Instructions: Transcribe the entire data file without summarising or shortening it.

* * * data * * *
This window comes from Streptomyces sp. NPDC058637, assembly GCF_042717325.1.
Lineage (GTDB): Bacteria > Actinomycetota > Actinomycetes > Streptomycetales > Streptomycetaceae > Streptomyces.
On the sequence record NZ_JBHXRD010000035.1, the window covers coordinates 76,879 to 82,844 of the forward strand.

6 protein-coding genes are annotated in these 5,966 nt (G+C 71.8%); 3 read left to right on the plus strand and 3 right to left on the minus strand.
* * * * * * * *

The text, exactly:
This window comes from Streptomyces sp. NPDC058637, assembly GCF_042717325.1.
Lineage (GTDB): Bacteria > Actinomycetota > Actinomycetes > Streptomycetales > Streptomycetaceae > Streptomyces.
On the sequence record NZ_JBHXRD010000035.1, the window covers coordinates 76,879 to 82,844 of the forward strand.

6 protein-coding genes are annotated in these 5,966 nt (G+C 71.8%); 3 read left to right on the plus strand and 3 right to left on the minus strand.